It’s a good idea to know what fruit is doing well locally before committing yourself to buying fruit trees. One good local orchard for me is at Blair Castle, where a good number of plums and damsons, and many apple varieties can be seen. It is also nice to wander through the sheltered orchard just before the bridge in Dunkeld. At this time of year it’s great to see what that fabulous spring blossom has delivered for the community. And it is a good example of what can be achieved with the dedication of some keen volunteers.
The orchard must be 5 or 6 years old or more now and should be coming to its maximum productivity. It is a rather too well sheltered spot, right by the Tay, but fortuitously on very good soil. It used to be a market garden. That early sunshine this year has started reddening up the apples.
The variety of trees planted was based on what was available from a nursery in England, and it has been good to see which trees have been worthwhile. In the initial years, the whole orchard suffered very badly from deer browsing, and probably rabbits, so many of the trees have a congested centre where shoots initially struggled to get away.
Mostly apples, with a few plums and pears, plus a productive soft fruit patch.
All the trees are nicely labeled, and mostly correctly so.
This year I have noticed Edward vii, a late cooker doing well, and Scots Dumpling, one of the few horizontally trained trees doing very well. It is a very early cooker as is Reverend W Wilkes near the houses. More horizontal branches would mean more productivity overall is the lesson i think.
Red Devil, and Herefordshire Russet seem to be doing well, with Tydeman’s Late Orange and Red Windsor not far behind. Pixie lives up to its name, and is not worth growing. Red Falstaff and related James Grieves are doing well but slightly prone to scab as is Scrumptious, which rules it out of many damp areas of Scotland.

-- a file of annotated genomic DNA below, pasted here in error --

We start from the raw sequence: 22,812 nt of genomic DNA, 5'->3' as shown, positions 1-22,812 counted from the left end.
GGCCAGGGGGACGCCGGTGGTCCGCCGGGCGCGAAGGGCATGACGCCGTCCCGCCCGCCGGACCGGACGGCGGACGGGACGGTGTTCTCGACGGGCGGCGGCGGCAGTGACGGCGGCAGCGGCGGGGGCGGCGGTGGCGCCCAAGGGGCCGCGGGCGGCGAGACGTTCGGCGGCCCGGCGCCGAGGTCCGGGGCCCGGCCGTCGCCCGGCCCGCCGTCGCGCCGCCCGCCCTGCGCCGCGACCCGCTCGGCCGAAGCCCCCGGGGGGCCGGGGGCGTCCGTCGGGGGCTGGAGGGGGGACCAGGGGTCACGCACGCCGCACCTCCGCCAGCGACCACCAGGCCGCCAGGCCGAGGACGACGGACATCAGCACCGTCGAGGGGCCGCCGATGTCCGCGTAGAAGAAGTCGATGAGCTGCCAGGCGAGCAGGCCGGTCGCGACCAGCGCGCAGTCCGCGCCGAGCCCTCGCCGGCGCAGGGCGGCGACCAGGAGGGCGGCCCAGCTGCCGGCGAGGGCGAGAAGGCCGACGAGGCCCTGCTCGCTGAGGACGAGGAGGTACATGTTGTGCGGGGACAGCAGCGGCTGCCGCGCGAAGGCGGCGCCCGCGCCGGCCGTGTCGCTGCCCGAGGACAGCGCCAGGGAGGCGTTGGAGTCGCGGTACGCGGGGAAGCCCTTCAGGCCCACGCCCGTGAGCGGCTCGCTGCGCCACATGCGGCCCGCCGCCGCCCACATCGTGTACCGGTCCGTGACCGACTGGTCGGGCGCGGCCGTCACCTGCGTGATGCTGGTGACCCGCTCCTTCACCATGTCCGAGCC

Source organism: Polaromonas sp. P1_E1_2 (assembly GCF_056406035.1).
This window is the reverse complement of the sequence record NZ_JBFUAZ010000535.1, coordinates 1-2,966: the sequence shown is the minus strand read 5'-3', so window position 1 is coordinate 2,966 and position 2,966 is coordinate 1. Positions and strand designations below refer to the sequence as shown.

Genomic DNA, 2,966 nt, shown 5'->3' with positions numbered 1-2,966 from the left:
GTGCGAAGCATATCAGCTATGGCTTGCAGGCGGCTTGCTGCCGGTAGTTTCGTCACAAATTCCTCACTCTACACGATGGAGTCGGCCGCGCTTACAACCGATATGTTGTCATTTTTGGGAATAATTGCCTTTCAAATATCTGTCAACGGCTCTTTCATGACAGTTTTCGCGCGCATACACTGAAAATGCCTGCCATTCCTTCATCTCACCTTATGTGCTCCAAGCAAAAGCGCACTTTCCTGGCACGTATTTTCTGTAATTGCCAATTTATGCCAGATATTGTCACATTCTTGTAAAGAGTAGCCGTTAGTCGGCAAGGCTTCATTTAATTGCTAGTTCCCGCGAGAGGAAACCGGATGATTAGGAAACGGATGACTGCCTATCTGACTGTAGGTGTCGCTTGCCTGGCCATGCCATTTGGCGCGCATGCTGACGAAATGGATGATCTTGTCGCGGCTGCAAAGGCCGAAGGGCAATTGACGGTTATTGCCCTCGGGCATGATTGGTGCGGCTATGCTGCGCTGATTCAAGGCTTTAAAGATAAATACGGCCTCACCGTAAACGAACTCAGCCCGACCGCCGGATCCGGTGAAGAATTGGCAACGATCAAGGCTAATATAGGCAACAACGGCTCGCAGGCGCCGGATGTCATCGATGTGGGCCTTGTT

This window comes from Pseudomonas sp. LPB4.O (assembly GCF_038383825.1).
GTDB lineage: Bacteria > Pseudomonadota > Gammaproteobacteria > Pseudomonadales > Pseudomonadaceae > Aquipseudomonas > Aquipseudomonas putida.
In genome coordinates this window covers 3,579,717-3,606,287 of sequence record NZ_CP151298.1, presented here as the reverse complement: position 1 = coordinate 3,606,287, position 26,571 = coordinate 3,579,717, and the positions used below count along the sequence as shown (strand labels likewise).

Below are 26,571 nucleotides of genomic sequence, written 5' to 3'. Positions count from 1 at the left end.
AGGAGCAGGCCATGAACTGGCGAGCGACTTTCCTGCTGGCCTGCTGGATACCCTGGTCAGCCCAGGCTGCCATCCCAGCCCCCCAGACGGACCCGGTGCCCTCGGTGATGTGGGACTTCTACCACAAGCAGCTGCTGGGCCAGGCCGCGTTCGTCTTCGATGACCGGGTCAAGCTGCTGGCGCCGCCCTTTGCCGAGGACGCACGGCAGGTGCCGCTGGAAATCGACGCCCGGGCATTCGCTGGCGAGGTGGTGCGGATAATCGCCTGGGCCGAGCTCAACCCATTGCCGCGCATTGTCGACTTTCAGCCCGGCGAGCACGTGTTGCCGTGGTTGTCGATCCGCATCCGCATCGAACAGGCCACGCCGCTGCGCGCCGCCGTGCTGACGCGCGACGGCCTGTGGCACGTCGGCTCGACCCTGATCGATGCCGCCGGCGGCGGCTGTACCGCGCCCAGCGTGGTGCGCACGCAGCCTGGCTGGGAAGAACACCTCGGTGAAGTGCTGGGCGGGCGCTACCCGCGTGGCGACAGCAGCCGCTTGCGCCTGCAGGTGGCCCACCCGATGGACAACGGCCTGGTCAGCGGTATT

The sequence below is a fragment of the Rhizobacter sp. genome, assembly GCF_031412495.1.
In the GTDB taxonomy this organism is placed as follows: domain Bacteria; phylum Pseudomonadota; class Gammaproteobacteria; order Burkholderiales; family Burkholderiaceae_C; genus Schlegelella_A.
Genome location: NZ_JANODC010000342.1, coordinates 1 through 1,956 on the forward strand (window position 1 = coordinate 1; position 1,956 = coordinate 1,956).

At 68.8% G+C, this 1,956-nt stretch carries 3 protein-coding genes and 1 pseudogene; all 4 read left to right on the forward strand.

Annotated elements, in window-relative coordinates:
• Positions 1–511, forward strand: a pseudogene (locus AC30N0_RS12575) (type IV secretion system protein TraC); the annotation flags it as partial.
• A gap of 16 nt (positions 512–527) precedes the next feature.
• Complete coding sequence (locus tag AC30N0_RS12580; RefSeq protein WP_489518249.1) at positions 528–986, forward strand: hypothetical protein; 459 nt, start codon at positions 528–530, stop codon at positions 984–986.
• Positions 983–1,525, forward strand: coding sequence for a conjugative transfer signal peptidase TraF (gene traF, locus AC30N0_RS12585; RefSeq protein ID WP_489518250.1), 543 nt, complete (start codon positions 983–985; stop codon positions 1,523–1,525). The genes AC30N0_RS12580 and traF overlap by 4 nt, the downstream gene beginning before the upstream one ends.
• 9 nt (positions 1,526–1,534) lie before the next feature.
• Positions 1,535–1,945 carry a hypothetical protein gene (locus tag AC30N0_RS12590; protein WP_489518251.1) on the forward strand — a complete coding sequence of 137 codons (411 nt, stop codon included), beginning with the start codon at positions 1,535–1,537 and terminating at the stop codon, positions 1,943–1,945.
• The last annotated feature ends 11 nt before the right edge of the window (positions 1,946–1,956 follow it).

The Bramley’s seem to be doing ok, but should have been on a dwarfing stock as they are very vigorous. Discovery doesn’t seem to be so good this year, maybe a result of poor pruning, but my favourite, George Cave is exceptional as in most years.
One of the most productive appears to be Ellison’s Orange and Winston, a Cox relation. Sunsets and Charles Ross justify their inclusion in my top 10, and Worcester Pearmain, but some other very good varieties for Scottish conditons are missing such as Howgate and Newton Wonder, Jupiter and Scots Bridget.
Of the plums, as usual Opal near the river is doing nicely, but several others must have had poor pollination this year. Some Victorias have had broken branches in the past here, so do thin your plums! Of the pears, Beth does well, and this year Concorde seems to be doing ok.
This is a fantastic orchard to visit if you are planning to plant a tree yourself an want to get the measure of things, or to get involved…there are regular work days. The trees are now rather vigorous and tall, and would have benefited on being on a more dwarfing stock such as m26 or m27. Easy with hindsight!